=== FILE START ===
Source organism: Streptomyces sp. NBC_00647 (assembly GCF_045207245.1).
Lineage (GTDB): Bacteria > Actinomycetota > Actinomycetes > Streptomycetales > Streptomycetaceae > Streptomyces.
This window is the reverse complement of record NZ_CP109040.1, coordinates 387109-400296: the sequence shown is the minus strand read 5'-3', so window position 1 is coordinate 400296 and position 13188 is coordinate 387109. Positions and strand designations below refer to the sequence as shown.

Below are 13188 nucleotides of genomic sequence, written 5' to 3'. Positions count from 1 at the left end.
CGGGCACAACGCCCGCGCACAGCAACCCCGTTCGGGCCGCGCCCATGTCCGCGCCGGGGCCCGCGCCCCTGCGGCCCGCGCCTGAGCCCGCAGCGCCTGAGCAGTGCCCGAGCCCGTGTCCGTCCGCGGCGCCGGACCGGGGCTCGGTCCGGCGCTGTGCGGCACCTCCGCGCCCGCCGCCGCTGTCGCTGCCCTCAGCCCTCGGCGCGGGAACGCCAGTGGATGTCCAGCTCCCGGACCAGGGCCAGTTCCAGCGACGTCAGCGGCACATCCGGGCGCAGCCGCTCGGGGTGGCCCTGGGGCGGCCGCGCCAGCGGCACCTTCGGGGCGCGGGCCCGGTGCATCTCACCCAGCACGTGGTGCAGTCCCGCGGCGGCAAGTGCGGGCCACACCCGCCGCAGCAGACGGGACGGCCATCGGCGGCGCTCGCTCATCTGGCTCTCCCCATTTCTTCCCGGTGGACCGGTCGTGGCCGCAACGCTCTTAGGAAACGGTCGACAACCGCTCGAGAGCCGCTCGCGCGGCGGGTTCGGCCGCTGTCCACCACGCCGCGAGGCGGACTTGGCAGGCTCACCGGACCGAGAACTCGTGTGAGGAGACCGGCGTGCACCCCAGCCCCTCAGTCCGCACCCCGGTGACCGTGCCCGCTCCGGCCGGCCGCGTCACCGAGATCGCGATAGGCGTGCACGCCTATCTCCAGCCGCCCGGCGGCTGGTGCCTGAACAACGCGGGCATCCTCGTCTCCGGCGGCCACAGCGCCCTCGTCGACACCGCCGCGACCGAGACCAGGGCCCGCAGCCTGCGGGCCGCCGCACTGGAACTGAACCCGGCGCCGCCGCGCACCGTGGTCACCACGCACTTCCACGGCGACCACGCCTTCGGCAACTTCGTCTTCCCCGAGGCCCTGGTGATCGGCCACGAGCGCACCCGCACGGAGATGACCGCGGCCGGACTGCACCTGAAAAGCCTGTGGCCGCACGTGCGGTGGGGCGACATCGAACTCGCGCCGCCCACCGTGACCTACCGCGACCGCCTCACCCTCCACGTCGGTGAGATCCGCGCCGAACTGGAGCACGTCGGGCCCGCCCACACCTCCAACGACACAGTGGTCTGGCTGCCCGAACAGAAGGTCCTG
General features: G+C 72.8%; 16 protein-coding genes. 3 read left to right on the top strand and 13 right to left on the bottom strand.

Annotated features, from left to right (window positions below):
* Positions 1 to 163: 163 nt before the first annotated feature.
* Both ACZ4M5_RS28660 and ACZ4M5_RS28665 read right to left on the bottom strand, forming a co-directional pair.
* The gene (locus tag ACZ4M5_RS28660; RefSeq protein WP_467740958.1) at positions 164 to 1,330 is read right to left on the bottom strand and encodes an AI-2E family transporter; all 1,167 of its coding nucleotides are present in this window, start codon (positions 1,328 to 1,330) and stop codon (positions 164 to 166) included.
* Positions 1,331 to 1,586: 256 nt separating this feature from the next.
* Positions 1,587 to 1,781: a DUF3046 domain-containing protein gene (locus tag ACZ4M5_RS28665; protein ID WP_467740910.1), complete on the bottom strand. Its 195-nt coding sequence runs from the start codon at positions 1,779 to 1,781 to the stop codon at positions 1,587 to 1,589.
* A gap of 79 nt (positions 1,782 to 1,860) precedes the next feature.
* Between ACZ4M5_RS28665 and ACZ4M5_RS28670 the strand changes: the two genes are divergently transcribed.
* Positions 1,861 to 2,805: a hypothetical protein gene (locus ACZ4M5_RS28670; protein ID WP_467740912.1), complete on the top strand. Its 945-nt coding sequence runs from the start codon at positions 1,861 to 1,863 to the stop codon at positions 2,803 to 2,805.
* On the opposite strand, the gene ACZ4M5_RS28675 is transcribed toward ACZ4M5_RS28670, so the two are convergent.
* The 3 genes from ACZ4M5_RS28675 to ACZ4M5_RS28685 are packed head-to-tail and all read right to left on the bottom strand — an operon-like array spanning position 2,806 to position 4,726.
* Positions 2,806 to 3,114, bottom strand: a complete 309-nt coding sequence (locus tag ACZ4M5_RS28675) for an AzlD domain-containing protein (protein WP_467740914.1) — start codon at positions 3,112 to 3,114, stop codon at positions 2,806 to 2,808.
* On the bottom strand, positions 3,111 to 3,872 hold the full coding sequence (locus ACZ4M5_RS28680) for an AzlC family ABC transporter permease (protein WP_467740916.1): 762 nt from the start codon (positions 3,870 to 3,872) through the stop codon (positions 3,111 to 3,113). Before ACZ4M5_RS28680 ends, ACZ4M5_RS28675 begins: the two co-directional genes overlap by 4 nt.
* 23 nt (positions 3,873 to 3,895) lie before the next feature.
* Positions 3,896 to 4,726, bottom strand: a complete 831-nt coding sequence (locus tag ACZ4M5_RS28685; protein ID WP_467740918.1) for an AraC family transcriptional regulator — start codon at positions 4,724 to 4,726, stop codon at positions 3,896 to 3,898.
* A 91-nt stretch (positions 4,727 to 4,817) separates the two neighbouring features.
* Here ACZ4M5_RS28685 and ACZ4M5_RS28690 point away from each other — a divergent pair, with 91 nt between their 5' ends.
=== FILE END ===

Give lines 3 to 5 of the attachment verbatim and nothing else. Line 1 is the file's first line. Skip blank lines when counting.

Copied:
This window is the reverse complement of record NZ_CP109040.1, coordinates 387109-400296: the sequence shown is the minus strand read 5'-3', so window position 1 is coordinate 400296 and position 13188 is coordinate 387109. Positions and strand designations below refer to the sequence as shown.

Below are 13188 nucleotides of genomic sequence, written 5' to 3'. Positions count from 1 at the left end.
CGGGCACAACGCCCGCGCACAGCAACCCCGTTCGGGCCGCGCCCATGTCCGCGCCGGGGCCCGCGCCCCTGCGGCCCGCGCCTGAGCCCGCAGCGCCTGAGCAGTGCCCGAGCCCGTGTCCGTCCGCGGCGCCGGACCGGGGCTCGGTCCGGCGCTGTGCGGCACCTCCGCGCCCGCCGCCGCTGTCGCTGCCCTCAGCCCTCGGCGCGGGAACGCCAGTGGATGTCCAGCTCCCGGACCAGGGCCAGTTCCAGCGACGTCAGCGGCACATCCGGGCGCAGCCGCTCGGGGTGGCCCTGGGGCGGCCGCGCCAGCGGCACCTTCGGGGCGCGGGCCCGGTGCATCTCACCCAGCACGTGGTGCAGTCCCGCGGCGGCAAGTGCGGGCCACACCCGCCGCAGCAGACGGGACGGCCATCGGCGGCGCTCGCTCATCTGGCTCTCCCCATTTCTTCCCGGTGGACCGGTCGTGGCCGCAACGCTCTTAGGAAACGGTCGACAACCGCTCGAGAGCCGCTCGCGCGGCGGGTTCGGCCGCTGTCCACCACGCCGCGAGGCGGACTTGGCAGGCTCACCGGACCGAGAACTCGTGTGAGGAGACCGGCGTGCACCCCAGCCCCTCAGTCCGCACCCCGGTGACCGTGCCCGCTCCGGCCGGCCGCGTCACCGAGATCGCGATAGGCGTGCACGCCTATCTCCAGCCGCCCGGCGGCTGGTGCCTGAACAACGCGGGCATCCTCGTCTCCGGCGGCCACAGCGCCCTCGTCGACACCGCCGCGACCGAGACCAGGGCCCGCAGCCTGCGGGCCGCCGCACTGGAACTGAACCCGGCGCCGCCGCGCACCGTGGTCACCACGCACTTCCACGGCGACCACGCCTTCGGCAACTTCGTCTTCCCCGAGGCCCTGGTGATCGGCCACGAGCGCACCCGCACGGAGATGACCGCGGCCGGACTGCACCTGAAAAGCCTGTGGCCGCACGTGCGGTGGGGCGACATCGAACTCGCGCCGCCCACCGTGACCTACCGCGACCGCCTCACCCTCCACGTCGGTGAGATCCGCGCCGAACTGGAGCACGTCGGGCCCGCCCACACCTCCAACGACACAGTGGTCTGGCTGCCCGAACAGAAGGTCCTG